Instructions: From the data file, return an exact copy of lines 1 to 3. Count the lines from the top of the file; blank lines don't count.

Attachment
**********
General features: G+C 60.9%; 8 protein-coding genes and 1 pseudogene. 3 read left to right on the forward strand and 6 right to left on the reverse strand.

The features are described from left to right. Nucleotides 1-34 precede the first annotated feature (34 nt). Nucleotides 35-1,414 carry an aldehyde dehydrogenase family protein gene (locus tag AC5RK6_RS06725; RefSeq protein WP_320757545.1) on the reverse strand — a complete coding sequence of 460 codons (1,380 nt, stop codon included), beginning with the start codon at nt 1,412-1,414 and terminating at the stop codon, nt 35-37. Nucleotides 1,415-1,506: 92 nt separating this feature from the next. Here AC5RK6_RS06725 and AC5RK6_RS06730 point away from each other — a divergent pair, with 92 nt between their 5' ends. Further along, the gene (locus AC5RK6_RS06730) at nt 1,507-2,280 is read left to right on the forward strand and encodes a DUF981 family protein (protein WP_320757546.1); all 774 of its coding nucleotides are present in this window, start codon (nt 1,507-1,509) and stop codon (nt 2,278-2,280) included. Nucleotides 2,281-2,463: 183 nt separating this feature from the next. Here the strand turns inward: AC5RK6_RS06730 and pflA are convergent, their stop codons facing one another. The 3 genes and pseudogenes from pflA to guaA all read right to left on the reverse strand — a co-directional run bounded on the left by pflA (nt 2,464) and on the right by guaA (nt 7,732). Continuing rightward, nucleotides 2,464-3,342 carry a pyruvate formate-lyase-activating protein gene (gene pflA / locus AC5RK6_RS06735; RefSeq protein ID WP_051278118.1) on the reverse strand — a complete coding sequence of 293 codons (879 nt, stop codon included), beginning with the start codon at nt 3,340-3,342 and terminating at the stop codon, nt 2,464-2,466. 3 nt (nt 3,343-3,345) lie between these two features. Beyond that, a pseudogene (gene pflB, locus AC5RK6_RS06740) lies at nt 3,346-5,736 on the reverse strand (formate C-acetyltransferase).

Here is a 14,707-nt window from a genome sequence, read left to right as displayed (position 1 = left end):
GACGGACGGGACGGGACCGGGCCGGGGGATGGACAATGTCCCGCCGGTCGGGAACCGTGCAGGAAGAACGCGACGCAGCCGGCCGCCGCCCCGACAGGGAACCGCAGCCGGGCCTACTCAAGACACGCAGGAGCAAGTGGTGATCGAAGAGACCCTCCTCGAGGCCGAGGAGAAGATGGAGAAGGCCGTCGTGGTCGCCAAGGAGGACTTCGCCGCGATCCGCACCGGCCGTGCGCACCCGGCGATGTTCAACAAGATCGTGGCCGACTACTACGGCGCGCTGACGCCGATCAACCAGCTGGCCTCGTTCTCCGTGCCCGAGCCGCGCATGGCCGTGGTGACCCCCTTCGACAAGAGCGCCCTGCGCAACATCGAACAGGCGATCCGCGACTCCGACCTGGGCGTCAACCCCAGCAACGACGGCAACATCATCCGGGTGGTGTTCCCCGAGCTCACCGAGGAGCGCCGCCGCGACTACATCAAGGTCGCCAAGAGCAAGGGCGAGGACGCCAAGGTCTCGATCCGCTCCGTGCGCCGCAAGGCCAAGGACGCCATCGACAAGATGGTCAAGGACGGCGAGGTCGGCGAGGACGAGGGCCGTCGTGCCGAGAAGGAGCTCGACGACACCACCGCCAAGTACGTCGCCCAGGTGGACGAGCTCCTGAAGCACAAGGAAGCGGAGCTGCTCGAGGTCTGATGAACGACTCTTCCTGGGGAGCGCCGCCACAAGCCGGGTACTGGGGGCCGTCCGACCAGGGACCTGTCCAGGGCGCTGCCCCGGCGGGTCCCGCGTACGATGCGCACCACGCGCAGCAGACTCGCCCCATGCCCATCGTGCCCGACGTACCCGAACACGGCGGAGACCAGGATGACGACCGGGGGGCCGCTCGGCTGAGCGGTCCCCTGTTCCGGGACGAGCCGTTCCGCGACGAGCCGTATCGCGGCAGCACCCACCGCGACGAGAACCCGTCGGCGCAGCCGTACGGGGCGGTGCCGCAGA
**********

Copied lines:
General features: G+C 60.9%; 8 protein-coding genes and 1 pseudogene. 3 read left to right on the forward strand and 6 right to left on the reverse strand.

The features are described from left to right. Nucleotides 1-34 precede the first annotated feature (34 nt). Nucleotides 35-1,414 carry an aldehyde dehydrogenase family protein gene (locus tag AC5RK6_RS06725; RefSeq protein WP_320757545.1) on the reverse strand — a complete coding sequence of 460 codons (1,380 nt, stop codon included), beginning with the start codon at nt 1,412-1,414 and terminating at the stop codon, nt 35-37. Nucleotides 1,415-1,506: 92 nt separating this feature from the next. Here AC5RK6_RS06725 and AC5RK6_RS06730 point away from each other — a divergent pair, with 92 nt between their 5' ends. Further along, the gene (locus AC5RK6_RS06730) at nt 1,507-2,280 is read left to right on the forward strand and encodes a DUF981 family protein (protein WP_320757546.1); all 774 of its coding nucleotides are present in this window, start codon (nt 1,507-1,509) and stop codon (nt 2,278-2,280) included. Nucleotides 2,281-2,463: 183 nt separating this feature from the next. Here the strand turns inward: AC5RK6_RS06730 and pflA are convergent, their stop codons facing one another. The 3 genes and pseudogenes from pflA to guaA all read right to left on the reverse strand — a co-directional run bounded on the left by pflA (nt 2,464) and on the right by guaA (nt 7,732). Continuing rightward, nucleotides 2,464-3,342 carry a pyruvate formate-lyase-activating protein gene (gene pflA / locus AC5RK6_RS06735; RefSeq protein ID WP_051278118.1) on the reverse strand — a complete coding sequence of 293 codons (879 nt, stop codon included), beginning with the start codon at nt 3,340-3,342 and terminating at the stop codon, nt 2,464-2,466. 3 nt (nt 3,343-3,345) lie between these two features. Beyond that, a pseudogene (gene pflB, locus AC5RK6_RS06740) lies at nt 3,346-5,736 on the reverse strand (formate C-acetyltransferase).

Here is a 14,707-nt window from a genome sequence, read left to right as displayed (position 1 = left end):